‘Ma mémoire s’évapore’ (2020)
Translated from Japanese, this book entered my personal book collection when I arrived to Paris. I keep a blurry memory of its strange stories yet remembered the pleasant feeling I had had when I discovered this book and its author 10 years ago. During lockdown, I had the chance to read this book again. The short story ‘Sleep’ about a woman who stops sleeping after having a strange dream, resonated in me. Not being able to sleep, the woman in the story decides to read non-stop, novels she had once loved but had forgotten.
By weaving the pages of this book, I wish to evoke the way books we read and forget become tangled memories.
“Until that reading, I hadn’t realized how little I remembered of what goes on in the book. I recognized virtually nothing―the characters, the scenes, nothing. I might as well have been reading a whole new book. How strange. I must have been deeply moved at the time I first read it, but now there was nothing left. Without my noticing, the memories of all the shuddering, soaring emotions had slipped away and vanished.” (…)
“All the memories I have from the time before I stopped sleeping seem to be moving away with accelerating speed. It feels so strange, as if the me who used to go to sleep every night is not the real me, and the memories from back then are not really mine”
An Ocean of Words and some Middle-Grounds
“Parce que leur mémoire est courte, les hommes accumulent d’innombrables pense-bêtes”
“Because their memory is short, men accumulate countless reminders”
‘Toute la Mémoire du monde’ – Alain Resnais 1956
This project consists of a series of sculptures and drawings, ‘pense-bêtes’ – ‘reminders’, poetic images made out of book pages, prints, ceramic, textile, paper and wax, in which words are essential; Woven words, engraved words, words as drawing, words as knitwork, words on book pages; words as the cartography and the architecture of our identity.During the first months of lockdown, I began to explore this subject which had interested me before, but that I wished to address from a more personal point of view; my relationship to language and identity and the role that remembering and forgetting have had in the process of modeling and reconstructing my identity in exile. Through this series of artworks, I am interested in reflecting on my emotional relationship with language(s), which I imagine as intimate and deep as an ocean. In the infinite cartography of our identity, words become maps and constellations of meaning, which constitute an important part of who we are. There are places made of words, or memories, which, forgotten or unknown, are invisible to us, others which constitute intermediate territories, territories of understanding, where we are able to “translate ourselves”. I also wished to consider the relationship of language with biological processes scientifically related to learning, recalling and obliterating, such as sleeping and dreaming.
Language is one of the least noticeable, yet strongest links between our “internal life” and who we are, and the way we function in the “outside world”. Whenever we move to a new territory, physically or emotionally, we carry with us the baggage of experience that is stored in the form of sensory and verbal memories. Images, feelings, voices, and words are all memories that constitute part of our identity and in this way the language or languages with which we grow up are essential underpinning elements in our individuality continuously ‘under-construction’. Language takes a dynamic part in shaping our individual vision of the world and is the medium of our interactions with people around us. They serve as ‘filters’ between the others and us. Yet, we truly realize the importance of language when the link between the world and our internal linguistic representation of it is severed or called into question. This can happen when we leave our homeland and enter a new life in a new language. Regardless of what pushes us to leave our “familiar territory” to go in exile, a notion that nowadays is much more broadly understood, there is one thing all displaced, “shifted” individuals take along with us, and that is our language(s). Language comes with a representation of our surrounding reality, our native culture and our verbal traditions and beliefs such as old proverbs and idiomatic expressions.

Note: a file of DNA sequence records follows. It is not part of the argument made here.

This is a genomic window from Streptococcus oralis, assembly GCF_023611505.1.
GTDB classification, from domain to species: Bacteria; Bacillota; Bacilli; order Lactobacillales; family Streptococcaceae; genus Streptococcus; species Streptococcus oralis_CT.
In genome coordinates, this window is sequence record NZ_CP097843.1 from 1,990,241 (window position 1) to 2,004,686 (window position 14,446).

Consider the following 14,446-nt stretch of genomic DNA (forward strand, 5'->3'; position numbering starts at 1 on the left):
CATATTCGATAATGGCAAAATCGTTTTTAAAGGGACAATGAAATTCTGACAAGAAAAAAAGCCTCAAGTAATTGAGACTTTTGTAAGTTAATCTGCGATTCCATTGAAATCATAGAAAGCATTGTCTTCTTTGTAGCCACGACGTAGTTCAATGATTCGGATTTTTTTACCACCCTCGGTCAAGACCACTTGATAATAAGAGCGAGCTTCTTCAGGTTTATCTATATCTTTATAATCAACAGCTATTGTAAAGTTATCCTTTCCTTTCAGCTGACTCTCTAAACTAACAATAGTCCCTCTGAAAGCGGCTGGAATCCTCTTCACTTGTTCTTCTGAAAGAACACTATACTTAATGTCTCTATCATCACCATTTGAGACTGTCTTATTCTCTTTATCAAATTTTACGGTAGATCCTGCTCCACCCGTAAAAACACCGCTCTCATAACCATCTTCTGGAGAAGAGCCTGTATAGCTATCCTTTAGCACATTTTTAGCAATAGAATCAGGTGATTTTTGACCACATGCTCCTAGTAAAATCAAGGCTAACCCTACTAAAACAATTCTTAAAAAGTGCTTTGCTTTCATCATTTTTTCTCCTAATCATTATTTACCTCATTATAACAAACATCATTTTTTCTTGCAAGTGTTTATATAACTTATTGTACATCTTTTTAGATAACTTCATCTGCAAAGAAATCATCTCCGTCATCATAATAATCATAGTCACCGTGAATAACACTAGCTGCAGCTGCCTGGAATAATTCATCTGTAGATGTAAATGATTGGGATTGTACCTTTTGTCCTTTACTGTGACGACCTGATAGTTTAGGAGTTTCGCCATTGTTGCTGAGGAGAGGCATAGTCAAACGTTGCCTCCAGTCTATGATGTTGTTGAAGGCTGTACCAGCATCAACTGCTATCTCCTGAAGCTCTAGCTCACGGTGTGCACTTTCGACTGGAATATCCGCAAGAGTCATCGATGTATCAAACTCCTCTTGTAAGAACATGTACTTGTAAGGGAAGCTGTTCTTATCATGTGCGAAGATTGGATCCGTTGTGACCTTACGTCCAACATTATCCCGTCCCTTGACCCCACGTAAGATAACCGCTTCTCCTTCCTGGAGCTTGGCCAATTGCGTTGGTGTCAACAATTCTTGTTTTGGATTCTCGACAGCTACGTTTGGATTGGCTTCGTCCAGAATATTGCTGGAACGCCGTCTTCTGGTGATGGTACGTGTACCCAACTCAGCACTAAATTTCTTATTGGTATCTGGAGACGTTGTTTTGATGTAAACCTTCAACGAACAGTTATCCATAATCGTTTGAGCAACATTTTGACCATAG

I have many times felt “lost in translation”. Spanish, is my mother tongue. English, is the language in which I did all my scholar years from kindergarten to high school, and it represents a father tongue and an academic language to me. I learned French during my early pre-adolescence, and it is the language I have lived in for the past 10 years. French nourishes me intellectually and has become in a way my language of thought. Arabic, the long-lost language, symbolizes my quest for my Lebanese origins, which constitutes an important part of my identity and part of my work. It represents all the memory lost when this language was not transmitted by my grandparents to their children. A gap in my family history and identity that I try to mend as I slowly learn this once secret tongue.Though some aspects of our identity might be forever lost in translation, a lot about ourselves might be found or rediscovered, hence the loss might turn into reconstruction. In the on-going process of creating a new linguistic mapping from thoughts and emotions to words, these languages have become a way for me to constantly invent and explore my own voice. I am always on the way to my “linguistic home”.
Collection of Spanish words of Arabic origin arranged as a mushrabiyah* of words.